At 50, Watts relishes in a plethora of rich roles

This June 17, 2019 photo, actress Naomi Watts poses for a portrait in New York. Watts stars in the film “Ophelia,” and the Showtime series “The Loudest Voice,” based on the rise of Fox News and fall of Roger Ailes. (Photo by Christopher Smith/Invision/AP)
This June 17, 2019 photo, actress Naomi Watts poses for a portrait in New York. Watts stars in the film “Ophelia,” and the Showtime series “The Loudest Voice,” based on the rise of Fox News and fall of Roger Ailes. (Photo by Christopher Smith/Invision/AP)
This June 17, 2019 photo, actress Naomi Watts poses for a portrait in New York. Watts stars in the film “Ophelia,” and the Showtime series “The Loudest Voice,” based on the rise of Fox News and fall of Roger Ailes. (Photo by Christopher Smith/Invision/AP)
This June 17, 2019 photo, actress Naomi Watts poses for a portrait in New York. Watts stars in the film “Ophelia,” and the Showtime series “The Loudest Voice,” based on the rise of Fox News and fall of Roger Ailes. (Photo by Christopher Smith/Invision/AP)
This June 17, 2019 photo, actress Naomi Watts poses for a portrait in New York. Watts stars in the film “Ophelia,” and the Showtime series “The Loudest Voice,” based on the rise of Fox News and fall of Roger Ailes. (Photo by Christopher Smith/Invision/AP)

NEW YORK — It's often said that actresses have trouble finding meaty roles as they get older, but at age 50, Naomi Watts is flourishing, with two key projects that share a common theme — strong women determined to have their voices heard.

On Sunday, Watts will be seen in the Showtime limited series "The Loudest Voice," where she stars as Gretchen Carlson in the dramatization of the sexual harassment scandal around the late head of Fox News, Roger Ailes.

Watts also stars in the film "Ophelia," which will be in theaters June 28 and on video on demand and digital on July 2. It's a retelling of Shakespeare's "Hamlet" with a different perspective. Directed by Claire McCarthy, written by Semi Chellas and adapted from Lisa Klein's book, it's a female-driven project — which was part of the appeal for Watts.

"We've put to bed that theory that, you know, you age out after 40," she said in a recent interview with The Associated Press. It's a great time for women of my age. So that's again a very heartening thing that we're witnessing in this lifetime."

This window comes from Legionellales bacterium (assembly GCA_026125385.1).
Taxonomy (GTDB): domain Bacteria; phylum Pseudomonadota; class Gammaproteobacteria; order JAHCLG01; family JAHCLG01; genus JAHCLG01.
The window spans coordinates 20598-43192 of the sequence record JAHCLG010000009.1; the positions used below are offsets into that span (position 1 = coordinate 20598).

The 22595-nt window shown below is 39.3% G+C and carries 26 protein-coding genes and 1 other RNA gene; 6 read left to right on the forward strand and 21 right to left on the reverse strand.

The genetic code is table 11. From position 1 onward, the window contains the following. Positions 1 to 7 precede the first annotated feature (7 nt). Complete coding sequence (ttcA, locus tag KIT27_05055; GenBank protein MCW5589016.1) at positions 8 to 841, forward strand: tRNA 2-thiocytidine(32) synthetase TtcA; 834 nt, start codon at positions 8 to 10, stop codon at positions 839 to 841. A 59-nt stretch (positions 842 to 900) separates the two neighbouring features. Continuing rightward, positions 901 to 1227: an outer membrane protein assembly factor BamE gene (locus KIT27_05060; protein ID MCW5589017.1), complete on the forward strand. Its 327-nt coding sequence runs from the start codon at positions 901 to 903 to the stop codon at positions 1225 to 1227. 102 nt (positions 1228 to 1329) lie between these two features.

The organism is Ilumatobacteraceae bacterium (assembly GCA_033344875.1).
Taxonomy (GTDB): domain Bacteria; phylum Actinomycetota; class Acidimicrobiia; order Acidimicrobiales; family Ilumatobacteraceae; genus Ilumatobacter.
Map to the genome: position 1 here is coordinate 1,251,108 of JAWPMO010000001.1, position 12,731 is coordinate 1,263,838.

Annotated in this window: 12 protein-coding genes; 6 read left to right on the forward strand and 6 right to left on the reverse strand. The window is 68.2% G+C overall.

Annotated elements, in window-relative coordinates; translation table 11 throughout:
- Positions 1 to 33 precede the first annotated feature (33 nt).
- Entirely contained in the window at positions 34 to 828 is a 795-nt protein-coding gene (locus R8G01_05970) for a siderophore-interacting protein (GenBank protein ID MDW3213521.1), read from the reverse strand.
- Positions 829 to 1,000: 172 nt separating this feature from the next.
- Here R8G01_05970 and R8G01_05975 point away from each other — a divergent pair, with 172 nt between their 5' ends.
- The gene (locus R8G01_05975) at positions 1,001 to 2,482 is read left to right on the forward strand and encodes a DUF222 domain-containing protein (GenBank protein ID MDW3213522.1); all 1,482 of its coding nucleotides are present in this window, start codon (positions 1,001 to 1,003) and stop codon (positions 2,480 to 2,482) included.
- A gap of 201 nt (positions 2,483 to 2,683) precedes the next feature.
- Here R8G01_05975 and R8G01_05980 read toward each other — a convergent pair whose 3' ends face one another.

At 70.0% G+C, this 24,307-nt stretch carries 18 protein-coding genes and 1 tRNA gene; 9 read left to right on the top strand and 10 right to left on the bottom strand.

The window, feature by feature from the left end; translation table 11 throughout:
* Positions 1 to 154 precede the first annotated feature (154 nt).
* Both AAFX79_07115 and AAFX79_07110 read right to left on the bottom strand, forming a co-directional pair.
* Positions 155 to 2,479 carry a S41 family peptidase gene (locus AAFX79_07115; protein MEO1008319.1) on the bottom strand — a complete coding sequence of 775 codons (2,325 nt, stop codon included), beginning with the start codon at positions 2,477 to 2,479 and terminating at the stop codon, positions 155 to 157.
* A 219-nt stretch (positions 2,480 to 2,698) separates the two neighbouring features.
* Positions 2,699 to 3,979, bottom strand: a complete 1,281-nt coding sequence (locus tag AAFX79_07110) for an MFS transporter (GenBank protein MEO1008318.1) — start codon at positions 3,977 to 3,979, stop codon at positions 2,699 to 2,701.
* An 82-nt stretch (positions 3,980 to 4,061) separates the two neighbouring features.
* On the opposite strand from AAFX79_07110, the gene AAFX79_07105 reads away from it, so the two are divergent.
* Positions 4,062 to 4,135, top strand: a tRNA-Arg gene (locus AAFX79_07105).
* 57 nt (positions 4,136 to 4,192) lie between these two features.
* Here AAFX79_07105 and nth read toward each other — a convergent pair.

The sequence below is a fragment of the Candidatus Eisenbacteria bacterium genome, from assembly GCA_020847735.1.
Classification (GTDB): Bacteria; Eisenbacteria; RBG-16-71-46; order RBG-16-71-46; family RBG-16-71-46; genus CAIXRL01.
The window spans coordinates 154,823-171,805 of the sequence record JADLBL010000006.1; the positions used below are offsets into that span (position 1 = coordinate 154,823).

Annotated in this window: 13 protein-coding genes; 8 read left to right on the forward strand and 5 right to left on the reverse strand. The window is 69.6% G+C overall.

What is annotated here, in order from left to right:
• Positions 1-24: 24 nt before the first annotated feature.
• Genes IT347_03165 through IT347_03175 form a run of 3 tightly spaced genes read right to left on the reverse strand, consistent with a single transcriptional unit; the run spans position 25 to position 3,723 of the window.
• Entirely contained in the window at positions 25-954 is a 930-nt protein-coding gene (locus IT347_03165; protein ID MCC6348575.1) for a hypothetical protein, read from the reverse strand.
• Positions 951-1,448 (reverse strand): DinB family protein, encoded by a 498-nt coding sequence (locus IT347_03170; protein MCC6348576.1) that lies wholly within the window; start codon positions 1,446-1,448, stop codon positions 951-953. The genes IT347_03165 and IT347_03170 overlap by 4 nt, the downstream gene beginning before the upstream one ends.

And Watts still has more coming up, including her role in the upcoming "Game of Thrones" prequel to air on HBO. The Oscar-nominated actress talked about the pressure of following the juggernaut series, playing a TV anchor in "The Loudest Voice" and how women are uniting more in Hollywood in the #MeToo era.

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AP: In "Ophelia" you play Hamlet's mother, but this prince isn't the protagonist of the story.

Watts: This has been changed to the point of view of Ophelia's and in the play that we know, she was significantly different: quite young and pure. I mean she's still young pure and chaste and tragic, and then a little bit mad. And we find, I think with Shakespeare's works, often the women are a little bit one-dimensional, they're either like that or the opposite, overly sort of emotional or powerful and crazy. And so, it was nice to see a reimagining, that you can take a story like that and just turn it on its head. And it speaks to a new era and new generation.

AP: How did you tap into playing the role of Gretchen Carlson to become a TV personality?

Watts: She was someone that worked really hard and was highly, highly educated. She was not just a pretty face. So it was an impressive act, how she managed to survive against all odds. And obviously as an actor again, looking for complicated women, how did she manage that and succeed and transform and turn it into something that, I mean, let's look back 10 years from now. She's made an impact on history.

AP: Are you worried about living up to the fan hype of "Game of Thrones" and how are you feeling about the role?

Watts: Goose bumps all over! ... I'm excited and I'm sorry I can't say anything. It is intimidating.... having just come off the last series where the world was blowing up over it, everything was "Game of Thrones"-related, all the advertising on TV, every article, everybody's jumping on that bandwagon. So it's scary but hopefully those fans come along and get to find something new and interesting in this world as well. I think they won't be let down.

AP: You recently posted a sweet tribute to your former partner, Liev Schreiber, on Father's Day that many found inspirational. Is it important to maintain a strong relationship?

Watts: Absolutely. Always the children first. I mean there's no question that they will do better if there is synchronicity. If it's acrimonious, they pick up on it, you know. And so that was always our pledge to one another and the kids, obviously, that we had to always keep assembling a semblance of family for them. And we've stuck to it. We've done pretty well.

AP: You also frequently post about your girlfriends-- some of them famous. What do those friendships mean to you?

Watts: It's so much the era of women supporting women and it's heartening, it really is. It makes you feel good, particularly for the younger generation. And we want to collaborate with each other.... Women together collectively can make powerful things happen and tell great stories. And we've always had great stories. ... We haven't created the space for that, for those stories to live. And now finally having come out of the #MeToo movement and followed by the #TimesUp movement our voices are being heard and space is being created and it's good news. ... I've seen a really, really dramatic visible change in this time and I'm so glad to have witnessed it.

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